I just finished a book by Alice von Hildebrand "By Love Refined: Letters to Young Bride" and she said a lot of things, but this was one of my favorites.
"Like the oriental carpet weaver, the good wife must be an artist of love. She must remember her mission and never waste the little deeds that fill her day - the precious bits of wool she's been given to weave the majestic tapestry of married love."
I was so glad to return home a week and a half ago. There is just something about your own house, your own bed, and your own system. I loved spending time with my sister, the baby, my parents, and the puppies, but Mom has a very particular system. Sometime since I left, my family has all become automatons of said system. When the kitchen wasn't clean when and how Mom does it, Dad made sure I knew it. When Alida came home for the weekend, she spent the first hour cleaning the kitchen counter off...apparently, all but Hanna have fallen prey to my mother's "way". :)
Even the puppy (65 pound puppy mind you) was off-kilter without my mom. He usually has a lot of energy, but he was particularily difficult while I was there and was a prince when Mom was home from the hospital for a few precious minutes.
Things got done, they just got done my way. And some of them didn't get done my way. Mom has a very particular way of doing baby laundry and somehow I knew that if I didn't do it exactly right, she'd know...:)
And then there were the bottles...So, the baby goes through about 7 bottles a day...I had about 9 bottles in circulation...so, I'd wait until they were all gone, put them in the dishwasher in the really cool bottle washer thing, and fill them when they came out. I came to find out the morning I left, that mom had about 20 of those things that I could have rotated. It's nice to know you're own home, isn't it?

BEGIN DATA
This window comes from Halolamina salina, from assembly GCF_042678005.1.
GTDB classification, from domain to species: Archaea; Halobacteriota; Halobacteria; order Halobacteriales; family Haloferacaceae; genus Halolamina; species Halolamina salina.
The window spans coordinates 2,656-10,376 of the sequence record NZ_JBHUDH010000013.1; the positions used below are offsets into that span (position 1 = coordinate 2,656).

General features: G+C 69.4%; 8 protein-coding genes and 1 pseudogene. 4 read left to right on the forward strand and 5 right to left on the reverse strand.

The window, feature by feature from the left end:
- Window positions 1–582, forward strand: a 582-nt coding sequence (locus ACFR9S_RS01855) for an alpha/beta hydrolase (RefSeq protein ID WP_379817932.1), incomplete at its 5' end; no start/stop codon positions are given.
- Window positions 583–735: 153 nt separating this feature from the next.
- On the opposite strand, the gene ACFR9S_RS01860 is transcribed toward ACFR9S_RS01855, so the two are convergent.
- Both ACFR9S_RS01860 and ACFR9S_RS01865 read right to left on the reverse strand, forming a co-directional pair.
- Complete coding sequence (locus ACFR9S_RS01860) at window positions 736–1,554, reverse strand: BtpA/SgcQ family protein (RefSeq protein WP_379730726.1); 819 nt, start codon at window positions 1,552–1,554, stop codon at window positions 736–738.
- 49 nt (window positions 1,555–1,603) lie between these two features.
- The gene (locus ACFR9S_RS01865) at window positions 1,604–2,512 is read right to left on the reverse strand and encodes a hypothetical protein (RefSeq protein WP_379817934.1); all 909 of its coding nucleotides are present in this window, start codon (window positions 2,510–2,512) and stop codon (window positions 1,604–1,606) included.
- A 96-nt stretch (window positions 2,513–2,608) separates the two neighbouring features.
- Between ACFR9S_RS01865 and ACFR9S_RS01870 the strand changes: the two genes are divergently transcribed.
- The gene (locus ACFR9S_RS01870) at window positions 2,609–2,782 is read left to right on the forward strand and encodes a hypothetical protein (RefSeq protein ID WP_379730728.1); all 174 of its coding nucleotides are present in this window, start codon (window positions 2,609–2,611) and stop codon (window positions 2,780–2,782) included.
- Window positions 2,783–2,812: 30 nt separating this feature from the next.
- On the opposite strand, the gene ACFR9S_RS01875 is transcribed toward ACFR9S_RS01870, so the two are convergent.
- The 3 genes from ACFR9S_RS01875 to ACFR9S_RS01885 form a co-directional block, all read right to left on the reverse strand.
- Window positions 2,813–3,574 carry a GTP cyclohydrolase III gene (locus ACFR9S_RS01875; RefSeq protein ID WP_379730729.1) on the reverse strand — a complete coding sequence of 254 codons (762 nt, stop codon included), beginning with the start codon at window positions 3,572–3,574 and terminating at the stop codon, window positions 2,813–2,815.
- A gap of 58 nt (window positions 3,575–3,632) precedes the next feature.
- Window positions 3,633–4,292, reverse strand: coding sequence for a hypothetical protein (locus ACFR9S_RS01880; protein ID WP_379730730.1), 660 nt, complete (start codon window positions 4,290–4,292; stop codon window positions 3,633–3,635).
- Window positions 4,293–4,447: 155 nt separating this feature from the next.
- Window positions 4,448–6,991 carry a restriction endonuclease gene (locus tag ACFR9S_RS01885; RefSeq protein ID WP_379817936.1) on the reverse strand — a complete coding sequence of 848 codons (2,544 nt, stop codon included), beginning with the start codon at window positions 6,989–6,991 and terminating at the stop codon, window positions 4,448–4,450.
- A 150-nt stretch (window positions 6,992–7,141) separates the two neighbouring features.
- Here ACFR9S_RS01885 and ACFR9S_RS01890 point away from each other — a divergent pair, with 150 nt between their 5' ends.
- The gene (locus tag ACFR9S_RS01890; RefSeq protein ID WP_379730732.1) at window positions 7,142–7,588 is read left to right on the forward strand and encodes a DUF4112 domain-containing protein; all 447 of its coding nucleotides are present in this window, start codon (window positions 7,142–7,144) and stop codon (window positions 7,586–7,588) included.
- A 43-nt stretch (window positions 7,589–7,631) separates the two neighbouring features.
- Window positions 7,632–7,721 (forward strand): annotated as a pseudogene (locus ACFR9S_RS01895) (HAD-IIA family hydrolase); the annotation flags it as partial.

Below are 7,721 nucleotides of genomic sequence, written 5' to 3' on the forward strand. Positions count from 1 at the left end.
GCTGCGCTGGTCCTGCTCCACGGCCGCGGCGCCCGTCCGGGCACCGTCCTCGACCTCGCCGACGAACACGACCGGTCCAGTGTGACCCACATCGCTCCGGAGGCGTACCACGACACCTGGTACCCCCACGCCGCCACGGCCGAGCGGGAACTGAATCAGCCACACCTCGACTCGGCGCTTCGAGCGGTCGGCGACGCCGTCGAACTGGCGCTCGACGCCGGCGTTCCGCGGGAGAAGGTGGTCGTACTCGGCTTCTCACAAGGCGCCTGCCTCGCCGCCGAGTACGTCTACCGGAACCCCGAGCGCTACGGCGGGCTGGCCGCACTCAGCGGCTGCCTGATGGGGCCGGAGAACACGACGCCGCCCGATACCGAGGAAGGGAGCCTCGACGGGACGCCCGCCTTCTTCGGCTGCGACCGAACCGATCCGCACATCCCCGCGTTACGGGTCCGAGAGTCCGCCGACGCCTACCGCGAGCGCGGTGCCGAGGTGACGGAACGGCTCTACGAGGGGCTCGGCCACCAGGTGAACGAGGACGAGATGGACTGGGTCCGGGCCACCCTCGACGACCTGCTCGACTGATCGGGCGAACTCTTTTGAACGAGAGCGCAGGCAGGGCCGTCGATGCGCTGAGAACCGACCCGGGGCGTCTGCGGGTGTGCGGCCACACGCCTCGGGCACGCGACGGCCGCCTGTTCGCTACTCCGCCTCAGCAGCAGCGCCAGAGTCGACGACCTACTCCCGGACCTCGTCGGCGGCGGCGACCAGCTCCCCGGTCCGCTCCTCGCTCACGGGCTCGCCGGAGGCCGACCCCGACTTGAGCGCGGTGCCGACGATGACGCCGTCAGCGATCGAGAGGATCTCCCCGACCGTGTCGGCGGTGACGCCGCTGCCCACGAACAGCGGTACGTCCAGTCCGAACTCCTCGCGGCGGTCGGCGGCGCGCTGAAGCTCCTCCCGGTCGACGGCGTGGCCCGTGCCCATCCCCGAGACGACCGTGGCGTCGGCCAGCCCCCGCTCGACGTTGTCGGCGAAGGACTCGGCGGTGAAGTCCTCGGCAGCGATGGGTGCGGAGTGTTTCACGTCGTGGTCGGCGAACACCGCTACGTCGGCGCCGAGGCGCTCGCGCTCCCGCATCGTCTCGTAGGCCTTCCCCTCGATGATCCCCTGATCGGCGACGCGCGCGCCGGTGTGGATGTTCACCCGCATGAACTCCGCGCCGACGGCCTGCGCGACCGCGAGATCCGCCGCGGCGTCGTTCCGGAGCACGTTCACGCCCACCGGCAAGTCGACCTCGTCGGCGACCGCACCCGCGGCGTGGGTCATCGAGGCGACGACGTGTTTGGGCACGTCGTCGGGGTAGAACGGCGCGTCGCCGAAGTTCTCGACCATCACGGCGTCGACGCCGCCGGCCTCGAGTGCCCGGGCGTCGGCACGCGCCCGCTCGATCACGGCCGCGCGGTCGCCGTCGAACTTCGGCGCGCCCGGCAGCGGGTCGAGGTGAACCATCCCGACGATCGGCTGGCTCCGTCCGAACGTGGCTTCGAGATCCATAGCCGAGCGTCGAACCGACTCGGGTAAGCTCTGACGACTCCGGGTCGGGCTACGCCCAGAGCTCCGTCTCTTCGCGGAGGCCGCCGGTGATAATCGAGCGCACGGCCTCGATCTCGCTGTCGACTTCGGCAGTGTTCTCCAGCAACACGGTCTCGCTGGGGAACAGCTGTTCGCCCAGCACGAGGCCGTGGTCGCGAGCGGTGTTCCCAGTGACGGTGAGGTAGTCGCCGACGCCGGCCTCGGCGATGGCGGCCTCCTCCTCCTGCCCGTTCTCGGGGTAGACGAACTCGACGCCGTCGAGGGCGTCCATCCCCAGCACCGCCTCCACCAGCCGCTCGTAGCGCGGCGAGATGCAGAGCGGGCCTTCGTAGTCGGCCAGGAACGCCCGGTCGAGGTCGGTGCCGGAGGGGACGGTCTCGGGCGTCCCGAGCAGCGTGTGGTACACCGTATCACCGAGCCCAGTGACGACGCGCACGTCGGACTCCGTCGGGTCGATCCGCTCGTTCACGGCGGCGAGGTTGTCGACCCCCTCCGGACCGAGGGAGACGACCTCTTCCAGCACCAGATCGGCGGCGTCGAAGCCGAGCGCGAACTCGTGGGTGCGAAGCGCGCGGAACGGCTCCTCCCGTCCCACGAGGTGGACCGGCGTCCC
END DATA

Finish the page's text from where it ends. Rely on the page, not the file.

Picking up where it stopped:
Sure, I returned home to a messy kitchen table and loads of laundry, but I realized while I was gone that I really don't mind that stuff. (Kevin might say that I never really minded it because it takes me 5 days longer than him to recognize the need to do anything...Dad and I have decided I just have a higher "dirty" tolerance...eventually it will get done!) I knew where the towels were. I knew which knives I could use and for what. I knew what I had in my food pantry for meals. I knew what had to be done and when.
The first morning mom was home from the hospital with Matti, she asked me, "So, how do you like being a mom?" I told her that I didn't really feel like the mom. I didn't have a problem balancing the jobs, but the baby still wasn't mine, nor was the schedule. If I was the mom, I would have the routine and functions down to my pace and priority list. I felt like a very comfortable nanny...I knew the house and the characters in the house...the quantity...but I didn't know their ways...the quality...
As so beautifully said by Alice von Hildebrand, it is my job to create my home. No moment or talent is wasted when I am working to create a safe, loving, and hallowed space for my husband and family, however I may go about doing that.Suffice it to say, I am so glad to be home. Even if it does mean getting this nasty cold from my sweetie...thanks, by the way...